sector size

This is a discussion on sector size within the C++ Programming forums, part of the General Programming Boards category; is it safe to assume hard disk sector size is 512 bytes for Windows/DOS machines or is there a way ...

  1. #1
    Registered User
    Join Date
    Mar 2002
    Posts
    1,595

    sector size

    is it safe to assume hard disk sector size is 512 bytes for Windows/DOS machines or is there a way to determine sector size on local machine?

  2. #2
    Pursuing knowledge confuted's Avatar
    Join Date
    Jun 2002
    Posts
    1,916
    why do you even need it?
    Away.

  3. #3
    Cat
    Cat is offline
    Registered User
    Join Date
    May 2003
    Posts
    1,571
    Not truly safe to assume; what is the application that you need that info for? There should be some WinAPI commands...

  4. #4
    *******argv[] - hu? darksaidin's Avatar
    Join Date
    Jul 2003
    Posts
    314
    Use GetDiskFreeSpace or GetDiskFreeSpaceEx. GetDiskFreeSpace returns pointers to the information.

    edit:

    to clarify, the parameterlist:

    Code:
    BOOL GetDiskFreeSpace(
      LPCTSTR lpRootPathName,
      LPDWORD lpSectorsPerCluster,
      LPDWORD lpBytesPerSector,
      LPDWORD lpNumberOfFreeClusters,
      LPDWORD lpTotalNumberOfClusters
    );
    Or look here
    Last edited by darksaidin; 07-25-2003 at 03:16 PM.

  5. #5
    Registered User
    Join Date
    Mar 2002
    Posts
    1,595
    The programs I've written so far can be handled in one file, although sometimes I'll break them up into different header files, etc. However, the driver program is all in one file. If the program requires a data file, there was always enough room to read the entire file into RAM. But what if I want to create a bigger program or use a bigger data file? Say I wanted to create an online telephone book for the city where I live (yes, I know the project has already been done). If there were a million entries (or more) then not all the entries could be read into RAM. How would I work this out. I searched the net about database file management and learned found they often use B-trees, so I read up on them. B-trees use nodes that contain muliple items and multiple pointers to other nodes. To optimize things each node is often manipulated to be of a size that is as close to but less than the size of a sector. That way the hardware can locate the correct address "faster" for each read/write action and each read/write action can be done one sector at a time using read() and write() stream methods to read/write one node, that is one object at a time. Therefore, if I decide to go ahead and try to implement a B-tree to see if I can do such a "large scale" project it seems prudent to see if sectors contain come in a standard size or if there is a standard, or a non-standard, way to determine the size of a a sector (yes, I know I can write the tree and use it appropriately without the sector size/node size optimization, but what they hey, if I'm going to spend the time to do it, I might as well check it out as far as I can, right?). I found some information that said sectors for Windows/DOS file formats can range from 64 to 4096 bytes and other information that said that all Windows/DOS hard drive and floppy disk sectors are de facto 512 bytes and all Windows formatted CD-ROMs are de facto 2048 bytes per sector (interesting trivia if I do nothing else with this project). So I thought I'd ask whether it was safe to assume that it's 512 bytes per sector or whether it's something that should be checked somehow. That's all.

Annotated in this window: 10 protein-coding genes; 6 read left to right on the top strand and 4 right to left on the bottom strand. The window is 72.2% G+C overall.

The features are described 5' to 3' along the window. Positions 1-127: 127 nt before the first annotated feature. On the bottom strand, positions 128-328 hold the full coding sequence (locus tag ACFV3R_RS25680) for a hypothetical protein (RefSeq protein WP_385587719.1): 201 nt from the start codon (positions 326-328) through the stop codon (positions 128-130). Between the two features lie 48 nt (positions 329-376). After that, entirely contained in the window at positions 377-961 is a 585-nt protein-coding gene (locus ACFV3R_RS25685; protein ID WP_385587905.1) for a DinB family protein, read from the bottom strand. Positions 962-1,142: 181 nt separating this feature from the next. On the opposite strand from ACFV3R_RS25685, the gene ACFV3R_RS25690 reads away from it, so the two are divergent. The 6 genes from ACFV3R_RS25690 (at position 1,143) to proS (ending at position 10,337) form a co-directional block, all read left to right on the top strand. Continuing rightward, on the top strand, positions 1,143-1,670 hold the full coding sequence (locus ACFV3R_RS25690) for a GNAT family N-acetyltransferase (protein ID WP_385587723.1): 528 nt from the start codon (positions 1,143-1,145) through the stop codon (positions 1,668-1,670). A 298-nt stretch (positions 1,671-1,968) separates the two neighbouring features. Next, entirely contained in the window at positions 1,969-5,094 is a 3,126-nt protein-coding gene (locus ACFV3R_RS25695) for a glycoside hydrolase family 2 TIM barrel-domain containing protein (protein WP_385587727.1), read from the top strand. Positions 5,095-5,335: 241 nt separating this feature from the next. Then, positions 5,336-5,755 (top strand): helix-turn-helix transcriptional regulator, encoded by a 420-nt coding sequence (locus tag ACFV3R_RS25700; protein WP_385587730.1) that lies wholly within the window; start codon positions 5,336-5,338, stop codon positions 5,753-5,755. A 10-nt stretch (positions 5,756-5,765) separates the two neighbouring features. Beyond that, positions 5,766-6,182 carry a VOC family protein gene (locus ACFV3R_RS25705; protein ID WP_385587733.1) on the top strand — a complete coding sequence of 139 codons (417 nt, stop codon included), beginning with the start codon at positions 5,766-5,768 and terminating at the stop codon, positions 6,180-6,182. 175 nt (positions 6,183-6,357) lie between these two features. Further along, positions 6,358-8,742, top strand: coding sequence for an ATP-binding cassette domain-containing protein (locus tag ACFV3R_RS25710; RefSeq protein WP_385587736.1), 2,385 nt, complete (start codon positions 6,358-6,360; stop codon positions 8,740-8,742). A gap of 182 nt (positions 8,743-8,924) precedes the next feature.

Thanks darksaidin. I found one reference to that function in my reading, but your use of it was clearer than the reference I found (I assume the function is in windows.h?). I'll check out your link next.

  6. #6
    Super Moderator VirtualAce's Avatar
    Join Date
    Aug 2001
    Posts
    9,590
    ...found some information that said sectors for Windows/DOS file formats can range from 64 to 4096 bytes and other information that said that all Windows/DOS hard drive and floppy disk sectors are de facto 512 bytes and all Windows formatted CD-ROMs are de facto 2048 bytes per sector (interesting trivia if I do nothing else with this project).
    Your information is incorrect. Although most sectors today are 512 bytes there is not a set standard. All of my DOS manuals specifically tell the programmer to get the sector size via and interrupt call (or via a WinAPI call in Windows) because there is a slight chance that the sector size is not 512 bytes. But you do not need this information unless you are writing your own low-level disk i/o functions, part of an OS kernel, a low-level disk utility program, etc.

    Be very careful when messing with sectors because the OS does not protect against incorrect sector size calculations nor does it protect against incorrect LBA translations. It is very possible that you could destroy and/or truncate the FAT cluster/chain if you do this incorrectly. As for NTFS, there isn't a lot of information about it yet on the internet so I wouldn't touch it.

    Remember that in FAT each cluster is going to point to the next cluster in the chain until FFFFh is reached (in FAT32) or EOF. If it does not then the cluster chain will end prematurely and your file will load incorrectly into memory.

    Again - be very very careful when messing with the FAT. If you do not know what you are doing it is best to leave it be.

Popular pages Recent additions subscribe to a feed

1 2 3 4 5 6 7 8 9 10 11 12 13 14 15 16 17 18 19 20 21